In 1933, Josef Pieper, assistant in a sociological research institute, published a brief treatise, “formulated in the requisite scientific jargon,” patiently identifying and correcting major blind spots of eminent experts in the field.
Very soon, Pieper was to leave behind the jargon, and the field itself. Many decades later, however, he was inspired to revisit his youthful opus, and even to restate the argument in plain language for his by then wide general readership.
What possessed Pieper to rewrite his (still obscure) Rules of the Game in Social Relationships? Max Frisch, whose non-ideological approach to literature and philosophy Pieper highly esteemed, was speaking in 1976 about “the possibility of peace” in a nuclear age. He concluded with the sentiment that this noble goal demanded nothing less than “the restructuring of society into a community.”
What to many of us might sound like commonplace rhetorical drivel struck Pieper as a “terrifying oversimplification.” His book proceeds to explain, with reference to misleading but influential sociological theories, what Frisch’s statement means, why it is oversimplified, and why its implications are indeed terrifying.
Sociology is the study of how human beings relate to one another. Sifting through the cumbersome and imprecise writings of its pioneering lights, Pieper is able to identify three forms of social relationship, corresponding to three aspects of human personhood.
Every human being shares certain qualities common to persons as such. Though our humanity is universal, however, it is realized separately in each person. And each person realizes his humanity in a unique manner, giving him a special set of strengths and abilities.
Though we do not always use the terms in this way, Pieper finds it useful to distinguish between three forms of society. A community exists to affirm what is universal in its members. A society treats its members as autonomous individuals. And an organization regards its members as varied parts serving specific functions within a larger enterprise.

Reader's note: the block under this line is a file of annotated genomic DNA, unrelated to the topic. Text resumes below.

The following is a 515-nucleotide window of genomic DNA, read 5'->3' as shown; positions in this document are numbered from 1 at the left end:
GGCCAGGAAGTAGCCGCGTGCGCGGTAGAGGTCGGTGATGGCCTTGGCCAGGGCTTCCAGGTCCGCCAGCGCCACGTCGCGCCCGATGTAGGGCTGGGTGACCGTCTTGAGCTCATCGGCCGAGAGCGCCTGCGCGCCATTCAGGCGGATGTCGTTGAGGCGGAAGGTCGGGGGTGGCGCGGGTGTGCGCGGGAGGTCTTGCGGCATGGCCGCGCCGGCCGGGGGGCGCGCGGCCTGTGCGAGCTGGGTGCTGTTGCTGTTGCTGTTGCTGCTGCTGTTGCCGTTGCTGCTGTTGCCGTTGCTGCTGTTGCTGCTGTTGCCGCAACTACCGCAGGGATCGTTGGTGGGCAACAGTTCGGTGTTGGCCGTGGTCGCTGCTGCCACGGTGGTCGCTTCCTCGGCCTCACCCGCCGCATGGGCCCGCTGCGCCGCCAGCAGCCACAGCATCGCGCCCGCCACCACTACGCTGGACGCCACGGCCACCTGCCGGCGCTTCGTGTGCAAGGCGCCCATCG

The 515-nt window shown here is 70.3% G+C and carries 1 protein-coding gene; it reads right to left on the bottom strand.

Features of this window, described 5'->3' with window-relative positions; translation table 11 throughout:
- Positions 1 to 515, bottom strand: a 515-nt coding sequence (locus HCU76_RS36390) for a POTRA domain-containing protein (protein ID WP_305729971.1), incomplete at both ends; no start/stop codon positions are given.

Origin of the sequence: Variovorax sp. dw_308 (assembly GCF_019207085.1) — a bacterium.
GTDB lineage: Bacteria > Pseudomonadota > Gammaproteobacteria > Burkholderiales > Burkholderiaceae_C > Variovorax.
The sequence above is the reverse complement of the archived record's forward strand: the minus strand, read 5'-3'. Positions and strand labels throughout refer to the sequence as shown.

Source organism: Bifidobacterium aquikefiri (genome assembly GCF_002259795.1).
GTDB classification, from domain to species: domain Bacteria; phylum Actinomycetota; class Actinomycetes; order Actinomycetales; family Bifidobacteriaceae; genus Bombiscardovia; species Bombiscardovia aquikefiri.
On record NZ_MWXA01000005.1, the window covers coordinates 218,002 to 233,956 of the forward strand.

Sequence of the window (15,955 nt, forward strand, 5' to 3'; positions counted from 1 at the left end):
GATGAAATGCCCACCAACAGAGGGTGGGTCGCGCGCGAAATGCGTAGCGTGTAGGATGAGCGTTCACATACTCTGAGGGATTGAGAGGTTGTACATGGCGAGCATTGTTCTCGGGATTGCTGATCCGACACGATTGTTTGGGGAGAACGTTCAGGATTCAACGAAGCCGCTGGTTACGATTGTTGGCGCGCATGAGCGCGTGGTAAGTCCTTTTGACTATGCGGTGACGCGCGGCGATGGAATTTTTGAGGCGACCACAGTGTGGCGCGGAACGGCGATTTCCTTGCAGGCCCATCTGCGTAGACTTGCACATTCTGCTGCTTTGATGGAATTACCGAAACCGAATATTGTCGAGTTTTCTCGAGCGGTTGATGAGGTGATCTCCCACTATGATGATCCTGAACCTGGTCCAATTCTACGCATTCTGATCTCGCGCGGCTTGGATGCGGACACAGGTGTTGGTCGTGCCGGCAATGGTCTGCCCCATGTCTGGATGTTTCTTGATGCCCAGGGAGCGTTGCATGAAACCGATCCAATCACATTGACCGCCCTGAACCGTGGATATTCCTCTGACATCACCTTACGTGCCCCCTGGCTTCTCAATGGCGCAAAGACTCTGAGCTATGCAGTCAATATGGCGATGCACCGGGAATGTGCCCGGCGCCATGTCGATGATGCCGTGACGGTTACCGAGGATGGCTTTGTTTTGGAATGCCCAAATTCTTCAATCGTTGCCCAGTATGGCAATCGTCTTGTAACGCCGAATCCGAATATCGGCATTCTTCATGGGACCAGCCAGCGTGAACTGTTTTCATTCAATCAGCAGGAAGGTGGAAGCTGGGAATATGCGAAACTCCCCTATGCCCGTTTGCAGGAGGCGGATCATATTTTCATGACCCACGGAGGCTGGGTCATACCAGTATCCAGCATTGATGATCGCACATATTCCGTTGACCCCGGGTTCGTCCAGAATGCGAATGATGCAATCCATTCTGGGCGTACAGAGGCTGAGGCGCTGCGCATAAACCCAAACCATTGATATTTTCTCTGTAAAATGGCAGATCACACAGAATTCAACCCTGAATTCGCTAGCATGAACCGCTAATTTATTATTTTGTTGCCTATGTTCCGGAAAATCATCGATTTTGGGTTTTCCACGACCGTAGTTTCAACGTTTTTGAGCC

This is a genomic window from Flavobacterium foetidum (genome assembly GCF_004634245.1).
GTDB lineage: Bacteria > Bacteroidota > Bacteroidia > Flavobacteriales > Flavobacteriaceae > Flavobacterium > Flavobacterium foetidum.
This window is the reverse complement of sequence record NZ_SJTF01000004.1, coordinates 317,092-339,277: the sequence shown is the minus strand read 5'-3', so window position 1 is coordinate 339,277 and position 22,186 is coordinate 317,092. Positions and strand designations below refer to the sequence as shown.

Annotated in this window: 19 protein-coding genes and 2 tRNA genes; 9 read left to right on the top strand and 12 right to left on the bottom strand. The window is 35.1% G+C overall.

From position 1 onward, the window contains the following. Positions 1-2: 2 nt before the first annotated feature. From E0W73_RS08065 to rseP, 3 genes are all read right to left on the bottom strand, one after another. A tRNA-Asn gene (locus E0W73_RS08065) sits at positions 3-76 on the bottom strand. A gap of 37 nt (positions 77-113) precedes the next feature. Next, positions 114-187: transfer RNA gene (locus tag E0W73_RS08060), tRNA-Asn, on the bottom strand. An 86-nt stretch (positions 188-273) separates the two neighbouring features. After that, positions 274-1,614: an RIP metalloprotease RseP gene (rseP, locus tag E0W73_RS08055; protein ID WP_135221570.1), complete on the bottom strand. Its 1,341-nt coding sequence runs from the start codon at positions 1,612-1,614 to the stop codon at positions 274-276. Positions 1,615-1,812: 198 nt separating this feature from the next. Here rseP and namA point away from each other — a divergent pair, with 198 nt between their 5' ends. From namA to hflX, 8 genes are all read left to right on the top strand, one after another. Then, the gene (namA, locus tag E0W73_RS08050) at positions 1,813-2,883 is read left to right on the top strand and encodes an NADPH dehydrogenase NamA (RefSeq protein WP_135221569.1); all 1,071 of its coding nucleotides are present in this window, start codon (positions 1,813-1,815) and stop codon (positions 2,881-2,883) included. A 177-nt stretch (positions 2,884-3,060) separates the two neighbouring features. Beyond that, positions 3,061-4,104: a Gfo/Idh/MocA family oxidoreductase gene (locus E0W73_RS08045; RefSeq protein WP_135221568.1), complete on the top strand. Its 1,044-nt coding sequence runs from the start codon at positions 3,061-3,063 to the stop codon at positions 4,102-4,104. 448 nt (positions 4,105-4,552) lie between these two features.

Rhetorically and politically, we often favor one of these modes of association over the others, condemning the evils of one and treating another as the source of every good.
Since each social form is rooted in a truth about persons, however, it is vital to see that human beings cannot achieve happiness without the assistance of all three social forms, so that allowing any of them to obliterate the others is a recipe for disaster.
Though religion is primarily a form of community, for example, Pieper suggests that a faith community failing to respect the personal dignity of its adherents is more of a “cult” than a “church.”
On the other hand, an “enlightened” proclivity for reducing all relationships to contractual arrangements threatens to dissolve the bonds of family and faith, without which no one could possess the skills necessary to thrive in a free society.
Although absolutizing any of the three forms can pose significant threats, the modern obsession with achieving limitless control of our environment makes us particularly vulnerable to overgrowth in the spheres of economic, technological, and political organization.
The gravest danger we face today is that our individuality and even our humanity itself may be swallowed up in “a totalitarian organization of all social life.”
May the study of sound sociology preserve us from this terrifying prospect!
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